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[464] of the senses did not bound his aspirations, and he be-
Chap. LXX.} 1776. July 2-4.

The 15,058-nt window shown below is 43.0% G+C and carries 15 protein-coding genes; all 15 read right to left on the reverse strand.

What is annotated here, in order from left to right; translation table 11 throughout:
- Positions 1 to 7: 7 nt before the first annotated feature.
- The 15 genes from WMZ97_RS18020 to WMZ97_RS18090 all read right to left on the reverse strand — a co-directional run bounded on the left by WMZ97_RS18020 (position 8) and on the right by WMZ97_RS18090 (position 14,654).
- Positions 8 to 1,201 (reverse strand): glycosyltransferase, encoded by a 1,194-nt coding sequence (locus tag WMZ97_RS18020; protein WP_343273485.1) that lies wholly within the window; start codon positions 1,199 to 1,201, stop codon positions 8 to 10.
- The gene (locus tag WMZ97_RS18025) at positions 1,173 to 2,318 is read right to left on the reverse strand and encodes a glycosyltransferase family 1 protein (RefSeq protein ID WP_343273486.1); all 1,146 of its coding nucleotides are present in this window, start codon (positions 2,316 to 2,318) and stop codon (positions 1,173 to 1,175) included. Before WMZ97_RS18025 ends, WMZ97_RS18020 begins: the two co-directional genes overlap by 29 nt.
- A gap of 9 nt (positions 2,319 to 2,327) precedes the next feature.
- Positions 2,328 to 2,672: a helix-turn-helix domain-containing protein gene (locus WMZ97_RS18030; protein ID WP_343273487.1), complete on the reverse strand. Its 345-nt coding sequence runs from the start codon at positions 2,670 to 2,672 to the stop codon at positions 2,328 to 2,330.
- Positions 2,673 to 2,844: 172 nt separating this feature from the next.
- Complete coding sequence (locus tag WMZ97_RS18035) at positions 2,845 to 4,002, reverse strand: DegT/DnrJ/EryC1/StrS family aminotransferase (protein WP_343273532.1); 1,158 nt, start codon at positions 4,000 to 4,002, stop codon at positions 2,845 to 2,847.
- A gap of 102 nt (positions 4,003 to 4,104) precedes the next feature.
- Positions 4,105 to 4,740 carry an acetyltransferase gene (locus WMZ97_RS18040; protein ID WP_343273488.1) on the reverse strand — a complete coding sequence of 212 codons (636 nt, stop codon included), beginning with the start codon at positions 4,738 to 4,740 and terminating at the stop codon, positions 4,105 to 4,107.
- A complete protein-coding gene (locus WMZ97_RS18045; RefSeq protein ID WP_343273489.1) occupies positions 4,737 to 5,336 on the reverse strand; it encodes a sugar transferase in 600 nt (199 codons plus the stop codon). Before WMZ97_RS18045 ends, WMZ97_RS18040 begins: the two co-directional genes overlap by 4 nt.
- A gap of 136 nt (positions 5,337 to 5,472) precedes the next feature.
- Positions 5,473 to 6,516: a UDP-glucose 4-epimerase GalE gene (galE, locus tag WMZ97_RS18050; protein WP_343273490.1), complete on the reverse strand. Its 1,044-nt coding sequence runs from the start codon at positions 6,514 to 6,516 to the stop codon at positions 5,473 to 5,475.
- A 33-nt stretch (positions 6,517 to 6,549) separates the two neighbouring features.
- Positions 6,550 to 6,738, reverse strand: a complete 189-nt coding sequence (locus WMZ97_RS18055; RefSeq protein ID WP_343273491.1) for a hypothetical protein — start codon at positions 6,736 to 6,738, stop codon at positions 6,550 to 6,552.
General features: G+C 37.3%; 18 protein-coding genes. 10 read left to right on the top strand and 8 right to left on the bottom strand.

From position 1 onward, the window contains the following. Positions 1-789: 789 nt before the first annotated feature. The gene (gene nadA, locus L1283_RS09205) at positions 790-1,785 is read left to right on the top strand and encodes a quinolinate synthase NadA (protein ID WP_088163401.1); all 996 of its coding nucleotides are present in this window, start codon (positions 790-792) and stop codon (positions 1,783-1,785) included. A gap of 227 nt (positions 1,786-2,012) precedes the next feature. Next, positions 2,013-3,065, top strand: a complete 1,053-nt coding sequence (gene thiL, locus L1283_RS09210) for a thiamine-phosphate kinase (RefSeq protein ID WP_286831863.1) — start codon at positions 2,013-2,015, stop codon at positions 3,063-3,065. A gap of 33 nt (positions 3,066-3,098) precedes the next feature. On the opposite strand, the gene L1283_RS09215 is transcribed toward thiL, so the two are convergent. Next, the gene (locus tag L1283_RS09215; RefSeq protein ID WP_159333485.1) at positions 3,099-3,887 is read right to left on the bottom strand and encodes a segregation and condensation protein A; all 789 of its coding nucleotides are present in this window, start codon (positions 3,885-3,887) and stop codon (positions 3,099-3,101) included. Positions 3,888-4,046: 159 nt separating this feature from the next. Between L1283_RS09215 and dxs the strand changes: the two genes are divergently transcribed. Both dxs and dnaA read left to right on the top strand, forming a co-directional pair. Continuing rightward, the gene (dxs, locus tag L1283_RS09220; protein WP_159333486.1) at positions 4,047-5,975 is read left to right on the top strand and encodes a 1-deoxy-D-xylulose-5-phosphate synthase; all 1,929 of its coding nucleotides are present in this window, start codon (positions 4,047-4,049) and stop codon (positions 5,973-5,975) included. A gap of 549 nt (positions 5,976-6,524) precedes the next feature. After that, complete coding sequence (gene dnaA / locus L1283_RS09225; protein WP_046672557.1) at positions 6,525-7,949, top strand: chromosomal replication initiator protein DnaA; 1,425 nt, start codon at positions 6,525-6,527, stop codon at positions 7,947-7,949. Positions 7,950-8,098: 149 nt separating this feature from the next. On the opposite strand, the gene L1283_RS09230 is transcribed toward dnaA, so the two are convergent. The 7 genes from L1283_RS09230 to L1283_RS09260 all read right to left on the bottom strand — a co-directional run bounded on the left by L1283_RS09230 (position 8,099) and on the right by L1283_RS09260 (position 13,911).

lieved more than he himself was aware of. He was an idealist in his habits of thought and life, as indeed is every one who has an abiding and thorough confidence in the people; and he was kept so in spite of circumstances by the irresistible bent of his character. He had great power in mastering details as well as in searching for general principles. His profession was that of the law, in which he was methodical, painstaking, and successful; at the same time he studied law as a science, and was well read in the law of nature and of nations. Whatever he had to do, it was his custom to prepare himself for it carefully; and in public life, when others were at fault, they often found that he had already hewed out the way; so that in council men willingly gave him the lead, which he never appeared to claim, and was always able to undertake. But he rarely spoke in public; and was less fit to engage in the war of debate, than calmly to sum up its conclusions. It was a beautiful trait in his character that he was free from envy; and had he kept silence, John Adams would have wanted the best witness to his greatness as the ablest advocate and defender of independence. A common object now riveted the two statesmen together in close bonds. I cannot find, that at that period, Jefferson had an enemy; by the general consent of Virginia, he already stood first among her civilians. Just thirty three years old, married, and happy in his family, affluent, with a bright career before him, he was no rash innovator by his character or his position; if his convictions drove him to demand independence, it was only because he could no longer live with honor

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